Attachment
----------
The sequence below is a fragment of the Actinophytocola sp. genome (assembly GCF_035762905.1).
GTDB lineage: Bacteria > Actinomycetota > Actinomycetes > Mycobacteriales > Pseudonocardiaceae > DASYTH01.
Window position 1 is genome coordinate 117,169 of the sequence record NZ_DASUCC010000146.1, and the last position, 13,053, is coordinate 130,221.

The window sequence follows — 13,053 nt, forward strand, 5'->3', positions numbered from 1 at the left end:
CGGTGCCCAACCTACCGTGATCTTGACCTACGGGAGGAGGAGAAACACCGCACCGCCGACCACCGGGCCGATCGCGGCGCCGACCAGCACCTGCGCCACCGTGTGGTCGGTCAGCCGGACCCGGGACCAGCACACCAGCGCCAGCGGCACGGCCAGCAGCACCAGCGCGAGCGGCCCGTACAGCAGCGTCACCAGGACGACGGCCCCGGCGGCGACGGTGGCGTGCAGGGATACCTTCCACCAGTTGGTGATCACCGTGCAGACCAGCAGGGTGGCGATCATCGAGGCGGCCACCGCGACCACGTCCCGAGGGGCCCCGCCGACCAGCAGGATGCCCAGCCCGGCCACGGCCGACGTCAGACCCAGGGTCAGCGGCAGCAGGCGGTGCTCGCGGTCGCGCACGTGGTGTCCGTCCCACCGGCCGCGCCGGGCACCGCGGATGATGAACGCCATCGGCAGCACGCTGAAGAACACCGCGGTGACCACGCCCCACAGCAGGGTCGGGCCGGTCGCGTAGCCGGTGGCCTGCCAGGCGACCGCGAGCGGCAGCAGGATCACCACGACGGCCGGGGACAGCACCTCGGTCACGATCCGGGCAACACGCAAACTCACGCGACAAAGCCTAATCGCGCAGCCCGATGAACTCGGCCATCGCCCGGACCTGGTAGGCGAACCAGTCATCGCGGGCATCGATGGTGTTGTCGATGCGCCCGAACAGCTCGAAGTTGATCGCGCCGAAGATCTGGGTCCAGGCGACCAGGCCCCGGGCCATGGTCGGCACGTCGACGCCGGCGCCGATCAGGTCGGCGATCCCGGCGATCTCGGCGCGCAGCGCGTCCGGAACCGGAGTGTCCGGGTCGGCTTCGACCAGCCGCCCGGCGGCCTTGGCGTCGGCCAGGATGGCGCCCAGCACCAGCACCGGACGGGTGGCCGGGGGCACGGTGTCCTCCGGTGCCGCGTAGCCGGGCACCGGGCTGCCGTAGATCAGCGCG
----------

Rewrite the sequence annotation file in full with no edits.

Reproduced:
The sequence below is a fragment of the Actinophytocola sp. genome (assembly GCF_035762905.1).
GTDB lineage: Bacteria > Actinomycetota > Actinomycetes > Mycobacteriales > Pseudonocardiaceae > DASYTH01.
Window position 1 is genome coordinate 117,169 of the sequence record NZ_DASUCC010000146.1, and the last position, 13,053, is coordinate 130,221.

The window sequence follows — 13,053 nt, forward strand, 5'->3', positions numbered from 1 at the left end:
CGGTGCCCAACCTACCGTGATCTTGACCTACGGGAGGAGGAGAAACACCGCACCGCCGACCACCGGGCCGATCGCGGCGCCGACCAGCACCTGCGCCACCGTGTGGTCGGTCAGCCGGACCCGGGACCAGCACACCAGCGCCAGCGGCACGGCCAGCAGCACCAGCGCGAGCGGCCCGTACAGCAGCGTCACCAGGACGACGGCCCCGGCGGCGACGGTGGCGTGCAGGGATACCTTCCACCAGTTGGTGATCACCGTGCAGACCAGCAGGGTGGCGATCATCGAGGCGGCCACCGCGACCACGTCCCGAGGGGCCCCGCCGACCAGCAGGATGCCCAGCCCGGCCACGGCCGACGTCAGACCCAGGGTCAGCGGCAGCAGGCGGTGCTCGCGGTCGCGCACGTGGTGTCCGTCCCACCGGCCGCGCCGGGCACCGCGGATGATGAACGCCATCGGCAGCACGCTGAAGAACACCGCGGTGACCACGCCCCACAGCAGGGTCGGGCCGGTCGCGTAGCCGGTGGCCTGCCAGGCGACCGCGAGCGGCAGCAGGATCACCACGACGGCCGGGGACAGCACCTCGGTCACGATCCGGGCAACACGCAAACTCACGCGACAAAGCCTAATCGCGCAGCCCGATGAACTCGGCCATCGCCCGGACCTGGTAGGCGAACCAGTCATCGCGGGCATCGATGGTGTTGTCGATGCGCCCGAACAGCTCGAAGTTGATCGCGCCGAAGATCTGGGTCCAGGCGACCAGGCCCCGGGCCATGGTCGGCACGTCGACGCCGGCGCCGATCAGGTCGGCGATCCCGGCGATCTCGGCGCGCAGCGCGTCCGGAACCGGAGTGTCCGGGTCGGCTTCGACCAGCCGCCCGGCGGCCTTGGCGTCGGCCAGGATGGCGCCCAGCACCAGCACCGGACGGGTGGCCGGGGGCACGGTGTCCTCCGGTGCCGCGTAGCCGGGCACCGGGCTGCCGTAGATCAGCGCG